Besides the three or four key channels there are another 55 or more free-to-air channels beaming out from Arabsat and Nilesat, an increasing number transmitting only in digital. "They don't bother me. They have already been marginalized, and although they each take a percentage point or two away from us, the stations that are really hurting us are the foreign stations. HotBird is a reality, and some of their pornographic programming has a lot of appeal in this region."
Daher's message was clear: "You ask if pay-TV must merge. I say even free-to-air stations must merge to survive. We will have another year or so, losing a million or two each year. But after that there will have to be changes. It is simple: put your station on satellite and you multiply your losses ten-fold. Go onto pay-TV and you multiply them by 100!"
He talked about the Middle East's "miserable" slice of the world's TV ad-spend, which grew 7-fold between 1950 and 1996, culminating in an overall global ad-spend of some $429 billion last year. "The Middle East does not even reach $1 billion [across all ad sectors]. "I do not understand markets in terms of optimism or pessimism, but rather in terms of realism. The Middle East has the potential to be a major world player and the golden rule is liberalisation. What we need is on one side a lift of all government restrictions to allow the emergence of free privately owned media in all sectors, and on the other hand courageous investments in media. Such double action will revive the market, encourage investors, increase consumption and put the region on the global marketing map. With a population of over 300 million people, all speaking the same language in a highly strategic region of the world we have all the potential we need to compete with the rest of the world, and attract billions of dollars in advertising budgets. If we don't do it, someone else will, and instead of being the producers and creators, we will end up being part of the audience."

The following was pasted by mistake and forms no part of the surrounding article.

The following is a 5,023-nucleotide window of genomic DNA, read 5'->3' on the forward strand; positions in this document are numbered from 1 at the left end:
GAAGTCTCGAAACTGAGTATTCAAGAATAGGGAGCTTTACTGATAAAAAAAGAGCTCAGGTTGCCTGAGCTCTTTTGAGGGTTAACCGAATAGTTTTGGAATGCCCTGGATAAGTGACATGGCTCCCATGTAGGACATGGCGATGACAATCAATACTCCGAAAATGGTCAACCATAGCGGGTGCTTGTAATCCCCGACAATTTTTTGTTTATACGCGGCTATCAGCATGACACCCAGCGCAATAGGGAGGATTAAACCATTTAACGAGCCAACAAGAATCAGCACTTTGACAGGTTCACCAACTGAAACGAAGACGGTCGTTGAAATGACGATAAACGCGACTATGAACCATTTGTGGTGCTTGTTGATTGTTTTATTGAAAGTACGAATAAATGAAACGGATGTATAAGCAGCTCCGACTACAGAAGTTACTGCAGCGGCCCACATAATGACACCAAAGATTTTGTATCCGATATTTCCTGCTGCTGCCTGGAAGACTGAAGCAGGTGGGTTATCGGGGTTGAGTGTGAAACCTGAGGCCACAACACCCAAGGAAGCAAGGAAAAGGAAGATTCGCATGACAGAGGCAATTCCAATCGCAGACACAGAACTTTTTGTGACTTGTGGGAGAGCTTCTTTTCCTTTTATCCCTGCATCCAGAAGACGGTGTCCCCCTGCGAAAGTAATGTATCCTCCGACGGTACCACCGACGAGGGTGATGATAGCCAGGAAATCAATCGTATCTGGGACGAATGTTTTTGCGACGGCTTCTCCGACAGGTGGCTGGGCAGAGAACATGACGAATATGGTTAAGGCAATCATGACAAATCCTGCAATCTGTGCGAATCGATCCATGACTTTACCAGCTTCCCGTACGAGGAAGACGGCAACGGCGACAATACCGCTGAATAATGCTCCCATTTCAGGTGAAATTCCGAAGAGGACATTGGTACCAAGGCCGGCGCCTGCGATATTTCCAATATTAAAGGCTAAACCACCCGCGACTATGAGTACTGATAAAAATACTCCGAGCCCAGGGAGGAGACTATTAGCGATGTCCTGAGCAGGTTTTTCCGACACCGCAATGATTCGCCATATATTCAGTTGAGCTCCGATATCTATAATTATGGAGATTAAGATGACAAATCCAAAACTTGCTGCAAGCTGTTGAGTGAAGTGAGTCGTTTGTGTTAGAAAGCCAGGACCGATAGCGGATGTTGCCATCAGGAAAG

Asked whether he saw a threat from outside operators like Rupert Murdoch or Vivendi, his answer was straightforward: "We are not worth the bother."